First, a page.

Kevin Roof, MD and William Warlick, MD of SERO were amongst the 2300 plus walkers who came out in support of raising money for local community programs supporting patients with colorectal cancer. They were joined by Justin Favaro, MD, PhD from Oncology Specialists of Charlotte, Doug Rosen, MD of Charlotte Colon and Rectal Surgery, Adam Kuykendal, MD of Novant Health Cancer Specialists as well as a multitude of care providers from Novant Health Radiation Oncology including Therapists Rachel Hill, Rhonda Lawrence, and dosimetrist Patti Minyard to name just a few. SERO was a sponsor of the event.
This walk was the largest Get Your Rear in Gear event in Charlotte history with over 2300 participants. Over $151,000 was raised by participants, of which over 75% will stay in the Mecklenburg region to help local non-profit organizations working to support patients with colorectal cancer and or research for a cure for colorectal cancer. Multiple awards were given including the Sue Falco Determination Award named after Susan Falco one of the original organizers of the Charlotte Get Your Rear in Gear Walk who helped raise awareness about the disease and helped support other young people diagnosed with colorectal cancer. This year’s award was given to Mrs. Renee Branem a 1 yr survivor of stage III colorectal cancer who has worked hard to battle her cancer, and raise awareness about the disease.
The American Cancer Society has designated March as National Colon Cancer Awareness Month. Amongst cancers that affect both men and women colorectal cancer is the second leading cause of cancer death. Approximately 140, 000 Americans are diagnosed with colorectal cancer annually, and over 50,000 Americans will die from their cancer. Symptoms of colon cancer can include blood in or on your stool (bowel movement), abdominal pain, pelvic pain, change in stool size or consistency and or unexplained weight loss. If you have any of these symptoms you should discuss them with your physician.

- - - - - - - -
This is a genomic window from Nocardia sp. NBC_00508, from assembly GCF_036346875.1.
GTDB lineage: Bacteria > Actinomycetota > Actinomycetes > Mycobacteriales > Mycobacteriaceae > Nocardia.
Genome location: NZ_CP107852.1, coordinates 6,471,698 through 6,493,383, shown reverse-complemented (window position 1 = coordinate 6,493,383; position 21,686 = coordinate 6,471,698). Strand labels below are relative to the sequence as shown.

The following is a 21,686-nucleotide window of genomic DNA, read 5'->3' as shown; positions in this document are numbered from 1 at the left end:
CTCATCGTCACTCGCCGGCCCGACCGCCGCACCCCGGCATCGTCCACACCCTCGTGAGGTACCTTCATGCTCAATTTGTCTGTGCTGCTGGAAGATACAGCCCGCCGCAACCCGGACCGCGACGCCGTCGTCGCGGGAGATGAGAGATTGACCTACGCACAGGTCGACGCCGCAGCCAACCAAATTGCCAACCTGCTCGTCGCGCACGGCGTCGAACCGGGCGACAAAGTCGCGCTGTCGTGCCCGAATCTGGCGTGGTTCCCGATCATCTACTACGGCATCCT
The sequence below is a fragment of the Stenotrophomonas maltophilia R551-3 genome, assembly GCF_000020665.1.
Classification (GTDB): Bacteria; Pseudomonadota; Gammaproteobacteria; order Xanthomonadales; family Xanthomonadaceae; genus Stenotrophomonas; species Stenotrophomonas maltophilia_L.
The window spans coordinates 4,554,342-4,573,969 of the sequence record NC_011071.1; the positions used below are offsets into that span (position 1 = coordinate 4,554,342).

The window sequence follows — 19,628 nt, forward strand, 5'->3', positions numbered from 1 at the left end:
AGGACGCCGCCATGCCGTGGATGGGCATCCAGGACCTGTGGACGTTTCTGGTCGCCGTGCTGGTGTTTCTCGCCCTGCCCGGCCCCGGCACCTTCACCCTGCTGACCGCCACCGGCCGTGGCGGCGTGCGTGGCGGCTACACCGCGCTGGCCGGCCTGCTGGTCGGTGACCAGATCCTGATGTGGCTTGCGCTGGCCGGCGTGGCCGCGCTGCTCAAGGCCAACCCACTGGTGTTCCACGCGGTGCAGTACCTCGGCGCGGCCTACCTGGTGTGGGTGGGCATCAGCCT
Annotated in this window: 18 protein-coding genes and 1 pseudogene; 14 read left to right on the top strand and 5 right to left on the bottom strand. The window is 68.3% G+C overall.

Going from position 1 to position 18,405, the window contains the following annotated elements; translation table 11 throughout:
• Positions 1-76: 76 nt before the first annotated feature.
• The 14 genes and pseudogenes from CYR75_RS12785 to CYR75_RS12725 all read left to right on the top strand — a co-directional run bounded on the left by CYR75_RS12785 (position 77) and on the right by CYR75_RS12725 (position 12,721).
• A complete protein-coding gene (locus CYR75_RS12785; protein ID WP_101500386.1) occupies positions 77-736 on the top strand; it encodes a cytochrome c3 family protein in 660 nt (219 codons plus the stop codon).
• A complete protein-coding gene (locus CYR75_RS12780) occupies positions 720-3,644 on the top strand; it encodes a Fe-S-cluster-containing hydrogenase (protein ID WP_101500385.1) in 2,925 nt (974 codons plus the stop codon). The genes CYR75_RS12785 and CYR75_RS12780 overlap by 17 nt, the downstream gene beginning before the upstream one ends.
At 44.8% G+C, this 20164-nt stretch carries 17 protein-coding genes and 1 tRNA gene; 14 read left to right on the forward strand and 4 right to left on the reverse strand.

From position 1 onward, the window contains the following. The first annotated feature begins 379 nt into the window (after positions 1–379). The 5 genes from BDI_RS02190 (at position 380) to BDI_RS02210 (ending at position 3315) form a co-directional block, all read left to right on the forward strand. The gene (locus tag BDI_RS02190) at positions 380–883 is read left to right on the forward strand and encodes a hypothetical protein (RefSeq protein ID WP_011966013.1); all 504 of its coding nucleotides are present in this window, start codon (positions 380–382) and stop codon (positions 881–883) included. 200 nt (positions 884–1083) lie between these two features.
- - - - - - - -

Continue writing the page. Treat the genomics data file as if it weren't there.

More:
Even if you do not have symptoms screening of healthy patients over 50 has been shown to save lives. Screening has been shown to help prevent colon cancer by finding precancerous polyps which can be removed prior to them becoming cancers. Over 90% of colorectal cancer occurs in people over 50. Colonoscopy every 10 years beginning at 50, or sigmoidoscopy every five years with fecal occult blood test every three years or high sensitivity fecal occult blood tests annually. Other screening tests exist as well, and it is important to discuss with your physician what test is right for you. Studies suggest at least 60% of deaths from this cancer could be avoided with proper screening. Talk to your doctor about when to begin screening and how often you should be tested.